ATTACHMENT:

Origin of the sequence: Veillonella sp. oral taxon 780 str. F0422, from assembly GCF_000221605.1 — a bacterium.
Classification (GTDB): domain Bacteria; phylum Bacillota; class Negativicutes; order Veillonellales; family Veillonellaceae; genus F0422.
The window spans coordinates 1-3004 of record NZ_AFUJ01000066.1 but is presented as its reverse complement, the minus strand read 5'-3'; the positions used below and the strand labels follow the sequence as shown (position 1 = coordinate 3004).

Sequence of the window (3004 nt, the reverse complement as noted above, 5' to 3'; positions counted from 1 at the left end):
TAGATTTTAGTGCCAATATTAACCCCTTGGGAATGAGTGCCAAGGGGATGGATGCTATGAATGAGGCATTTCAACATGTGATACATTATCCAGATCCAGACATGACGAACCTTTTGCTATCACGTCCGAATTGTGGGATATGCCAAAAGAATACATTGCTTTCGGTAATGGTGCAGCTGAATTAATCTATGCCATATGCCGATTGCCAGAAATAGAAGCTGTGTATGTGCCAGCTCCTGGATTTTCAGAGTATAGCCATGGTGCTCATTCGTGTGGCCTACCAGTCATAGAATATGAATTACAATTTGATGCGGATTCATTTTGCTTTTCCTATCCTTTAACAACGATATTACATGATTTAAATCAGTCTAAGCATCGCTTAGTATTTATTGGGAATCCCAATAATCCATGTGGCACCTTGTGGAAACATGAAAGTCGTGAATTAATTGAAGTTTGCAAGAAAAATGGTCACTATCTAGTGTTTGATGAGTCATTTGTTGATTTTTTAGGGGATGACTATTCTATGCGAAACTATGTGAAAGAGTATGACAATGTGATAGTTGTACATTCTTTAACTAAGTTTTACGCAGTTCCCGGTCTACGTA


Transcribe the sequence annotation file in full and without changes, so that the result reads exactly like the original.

Origin of the sequence: Veillonella sp. oral taxon 780 str. F0422, from assembly GCF_000221605.1 — a bacterium.
Classification (GTDB): domain Bacteria; phylum Bacillota; class Negativicutes; order Veillonellales; family Veillonellaceae; genus F0422.
The window spans coordinates 1-3004 of record NZ_AFUJ01000066.1 but is presented as its reverse complement, the minus strand read 5'-3'; the positions used below and the strand labels follow the sequence as shown (position 1 = coordinate 3004).

Sequence of the window (3004 nt, the reverse complement as noted above, 5' to 3'; positions counted from 1 at the left end):
TAGATTTTAGTGCCAATATTAACCCCTTGGGAATGAGTGCCAAGGGGATGGATGCTATGAATGAGGCATTTCAACATGTGATACATTATCCAGATCCAGACATGACGAACCTTTTGCTATCACGTCCGAATTGTGGGATATGCCAAAAGAATACATTGCTTTCGGTAATGGTGCAGCTGAATTAATCTATGCCATATGCCGATTGCCAGAAATAGAAGCTGTGTATGTGCCAGCTCCTGGATTTTCAGAGTATAGCCATGGTGCTCATTCGTGTGGCCTACCAGTCATAGAATATGAATTACAATTTGATGCGGATTCATTTTGCTTTTCCTATCCTTTAACAACGATATTACATGATTTAAATCAGTCTAAGCATCGCTTAGTATTTATTGGGAATCCCAATAATCCATGTGGCACCTTGTGGAAACATGAAAGTCGTGAATTAATTGAAGTTTGCAAGAAAAATGGTCACTATCTAGTGTTTGATGAGTCATTTGTTGATTTTTTAGGGGATGACTATTCTATGCGAAACTATGTGAAAGAGTATGACAATGTGATAGTTGTACATTCTTTAACTAAGTTTTACGCAGTTCCCGGTCTACGTA